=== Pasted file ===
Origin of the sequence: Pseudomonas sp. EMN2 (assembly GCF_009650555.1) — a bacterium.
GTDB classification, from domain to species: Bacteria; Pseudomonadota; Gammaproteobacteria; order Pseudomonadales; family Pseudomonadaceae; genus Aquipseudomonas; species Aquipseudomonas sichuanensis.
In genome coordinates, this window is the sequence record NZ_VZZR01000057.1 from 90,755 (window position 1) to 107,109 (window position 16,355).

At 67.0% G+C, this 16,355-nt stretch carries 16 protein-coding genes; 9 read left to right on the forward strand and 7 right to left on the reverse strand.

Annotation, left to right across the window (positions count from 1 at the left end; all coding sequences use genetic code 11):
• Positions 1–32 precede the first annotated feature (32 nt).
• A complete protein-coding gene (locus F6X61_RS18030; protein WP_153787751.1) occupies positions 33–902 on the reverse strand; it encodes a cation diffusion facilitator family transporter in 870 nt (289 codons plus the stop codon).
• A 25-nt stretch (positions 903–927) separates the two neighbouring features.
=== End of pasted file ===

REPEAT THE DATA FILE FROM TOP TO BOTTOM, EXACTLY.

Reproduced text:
Origin of the sequence: Pseudomonas sp. EMN2 (assembly GCF_009650555.1) — a bacterium.
GTDB classification, from domain to species: Bacteria; Pseudomonadota; Gammaproteobacteria; order Pseudomonadales; family Pseudomonadaceae; genus Aquipseudomonas; species Aquipseudomonas sichuanensis.
In genome coordinates, this window is the sequence record NZ_VZZR01000057.1 from 90,755 (window position 1) to 107,109 (window position 16,355).

At 67.0% G+C, this 16,355-nt stretch carries 16 protein-coding genes; 9 read left to right on the forward strand and 7 right to left on the reverse strand.

Annotation, left to right across the window (positions count from 1 at the left end; all coding sequences use genetic code 11):
• Positions 1–32 precede the first annotated feature (32 nt).
• A complete protein-coding gene (locus F6X61_RS18030; protein WP_153787751.1) occupies positions 33–902 on the reverse strand; it encodes a cation diffusion facilitator family transporter in 870 nt (289 codons plus the stop codon).
• A 25-nt stretch (positions 903–927) separates the two neighbouring features.